Among community groups honored by MVI on Thursday was the Braddock Partnership for a Caring Community, a coalition of groups that includes Braddock residents, Braddock Carnegie Library, Braddock Employment & Training Center, Braddock Youth Project, Heritage Community Initiatives, Turtle Creek Valley MH/MR Inc., UPMC McKeesport and many other organizations.

Braddock Mayor Chardae Jones presented the group with a Community Partner Award, which was accepted on behalf of the Braddock Partnership by Jim Phillips, manager of the student assistance, prevention and intervention program of TCV Community Services.

Also presented with a Community Partner Award was Friends of the Swissvale Library. “I have always loved libraries and I viewed them as wonderful, magical places,” said Terry Ward of the Swissvale Economic Development Corp., who presented the award. “As an English teacher, I always tried to share that love with my students.”

Without the Friends of the Swissvale Library, “the fate of our library would be in jeopardy,” Ward said.

Sharon Ramsey, the library group’s president, accepted on its behalf. She encouraged the audience to look for volunteer opportunities in the community: “It really bonds you with other people.”

Turtle Creek resident Eileen Pickle was honored with a Community Partner Award for her work on the borough’s Home Plate Garden, which provides fresh produce for people in the neighborhood as well as food pantries.

“When I first met Eileen, I wondered how much help she would be,” said Dale J. Bizub of Turtle Creek Development Corp. “She does not look like your typical farm girl — we have shovels that are bigger than her. But she can work circles around the rest of us. She is a powerhouse who has stepped up and become the main driving force behind our Turtle Creek community garden.”

Also honored by MVI on Thursday was Patsy Brinker of Charleroi, a former member of the Charleroi Area School Board and a current member of the board of directors of the John K. Tener Library and the Greater Charleroi Community Development Corp.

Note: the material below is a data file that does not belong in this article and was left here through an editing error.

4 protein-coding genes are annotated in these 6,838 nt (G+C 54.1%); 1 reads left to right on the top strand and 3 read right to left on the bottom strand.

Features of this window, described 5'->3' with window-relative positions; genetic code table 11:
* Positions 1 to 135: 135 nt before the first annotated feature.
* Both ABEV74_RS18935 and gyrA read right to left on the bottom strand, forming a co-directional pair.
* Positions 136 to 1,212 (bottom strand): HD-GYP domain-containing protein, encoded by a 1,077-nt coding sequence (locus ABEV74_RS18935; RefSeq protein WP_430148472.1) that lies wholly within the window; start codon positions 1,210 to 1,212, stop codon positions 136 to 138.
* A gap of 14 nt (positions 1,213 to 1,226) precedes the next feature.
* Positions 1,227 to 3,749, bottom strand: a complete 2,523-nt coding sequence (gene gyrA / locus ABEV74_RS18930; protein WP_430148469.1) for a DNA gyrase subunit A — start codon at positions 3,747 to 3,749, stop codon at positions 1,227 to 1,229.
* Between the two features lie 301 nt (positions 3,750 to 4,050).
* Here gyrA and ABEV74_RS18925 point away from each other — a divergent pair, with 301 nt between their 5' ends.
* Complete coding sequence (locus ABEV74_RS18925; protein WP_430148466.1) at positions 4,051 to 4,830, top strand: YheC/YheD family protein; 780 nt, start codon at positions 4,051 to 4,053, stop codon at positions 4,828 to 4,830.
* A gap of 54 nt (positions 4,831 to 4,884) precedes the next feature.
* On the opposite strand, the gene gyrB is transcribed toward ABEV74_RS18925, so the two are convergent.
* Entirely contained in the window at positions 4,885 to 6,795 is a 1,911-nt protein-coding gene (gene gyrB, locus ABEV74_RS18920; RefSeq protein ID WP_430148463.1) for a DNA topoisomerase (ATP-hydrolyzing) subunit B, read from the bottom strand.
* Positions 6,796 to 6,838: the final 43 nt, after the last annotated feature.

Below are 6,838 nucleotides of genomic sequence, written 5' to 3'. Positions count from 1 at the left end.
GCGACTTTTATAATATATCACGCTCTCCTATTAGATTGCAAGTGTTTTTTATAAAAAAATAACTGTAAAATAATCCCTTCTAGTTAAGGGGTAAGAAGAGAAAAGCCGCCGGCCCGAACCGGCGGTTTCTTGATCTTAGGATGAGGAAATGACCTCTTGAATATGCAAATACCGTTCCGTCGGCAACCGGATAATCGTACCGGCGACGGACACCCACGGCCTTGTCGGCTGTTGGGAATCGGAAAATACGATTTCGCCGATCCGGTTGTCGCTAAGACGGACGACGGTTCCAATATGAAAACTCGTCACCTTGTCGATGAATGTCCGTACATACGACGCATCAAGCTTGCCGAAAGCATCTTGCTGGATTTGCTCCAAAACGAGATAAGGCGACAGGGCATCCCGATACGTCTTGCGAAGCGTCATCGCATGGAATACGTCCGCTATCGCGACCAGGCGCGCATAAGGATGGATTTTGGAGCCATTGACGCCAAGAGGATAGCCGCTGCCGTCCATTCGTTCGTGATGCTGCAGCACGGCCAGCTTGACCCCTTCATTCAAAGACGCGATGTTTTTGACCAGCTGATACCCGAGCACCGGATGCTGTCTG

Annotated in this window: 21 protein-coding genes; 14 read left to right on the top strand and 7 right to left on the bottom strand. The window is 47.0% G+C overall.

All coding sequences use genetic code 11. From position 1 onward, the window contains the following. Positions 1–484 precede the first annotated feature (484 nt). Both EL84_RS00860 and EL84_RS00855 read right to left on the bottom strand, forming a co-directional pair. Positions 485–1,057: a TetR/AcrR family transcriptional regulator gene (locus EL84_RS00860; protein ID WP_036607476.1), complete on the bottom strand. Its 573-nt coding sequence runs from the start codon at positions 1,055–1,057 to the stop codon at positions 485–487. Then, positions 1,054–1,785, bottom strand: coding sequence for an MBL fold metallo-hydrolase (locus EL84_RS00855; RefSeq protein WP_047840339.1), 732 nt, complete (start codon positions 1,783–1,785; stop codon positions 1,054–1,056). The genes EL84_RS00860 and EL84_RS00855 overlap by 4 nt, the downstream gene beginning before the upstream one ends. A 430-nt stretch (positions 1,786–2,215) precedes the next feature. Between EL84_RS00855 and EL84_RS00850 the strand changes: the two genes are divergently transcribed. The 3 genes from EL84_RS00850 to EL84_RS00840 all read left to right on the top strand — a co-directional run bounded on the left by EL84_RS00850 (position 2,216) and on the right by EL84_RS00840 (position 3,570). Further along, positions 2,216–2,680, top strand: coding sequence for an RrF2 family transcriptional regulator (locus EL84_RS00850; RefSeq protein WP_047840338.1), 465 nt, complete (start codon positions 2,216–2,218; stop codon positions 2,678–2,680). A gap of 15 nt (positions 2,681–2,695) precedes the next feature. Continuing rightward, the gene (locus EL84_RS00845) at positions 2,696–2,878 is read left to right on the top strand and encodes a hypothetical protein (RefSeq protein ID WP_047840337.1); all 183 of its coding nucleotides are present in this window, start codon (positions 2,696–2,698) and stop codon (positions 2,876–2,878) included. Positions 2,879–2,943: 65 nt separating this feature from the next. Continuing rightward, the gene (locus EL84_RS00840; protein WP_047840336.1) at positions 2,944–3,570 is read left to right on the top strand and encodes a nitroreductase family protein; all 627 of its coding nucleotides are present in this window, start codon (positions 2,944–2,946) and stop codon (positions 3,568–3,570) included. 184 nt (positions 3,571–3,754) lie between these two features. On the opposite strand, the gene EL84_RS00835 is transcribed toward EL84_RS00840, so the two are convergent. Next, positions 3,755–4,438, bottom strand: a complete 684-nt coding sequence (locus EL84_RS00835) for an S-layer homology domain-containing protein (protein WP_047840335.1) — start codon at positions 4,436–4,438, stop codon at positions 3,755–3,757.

Brinker received a Community Partner Award for 2019 from Judy Rager of the Greater Charleroi CDC.

“Patsy is willing to spend the day doing whatever it takes, from planting flowers, to making cotton candy — and making herself all pink in the process,” Rager said. “She is very enthusiastic and always goes beyond the call of duty.”

The organizers of the West Newton Avenue of Flags were presented with a Community Partner Award from Downtown West Newton, Inc.

Avenue of Flags is an annual display erected in West Newton Cemetery in the weeks before Memorial Day that salutes area veterans. Stacey Federoff and Kathie Montgomery accepted on behalf of the volunteers.

Federoff said she began working with Avenue of Flags as a teen-ager and thanked her family, including her late grandmother, Nancy Barbera, for teaching her the importance of volunteering. “When community service is instilled in you as a young person, it never leaves you,” Federoff said.

With offices in Charleroi and Homestead, Mon Valley Initiative is a regional community development corporation serving Allegheny, Washington and Westmoreland counties. The non-profit corporation provides free housing counseling, workforce and financial coaching, and housing counseling.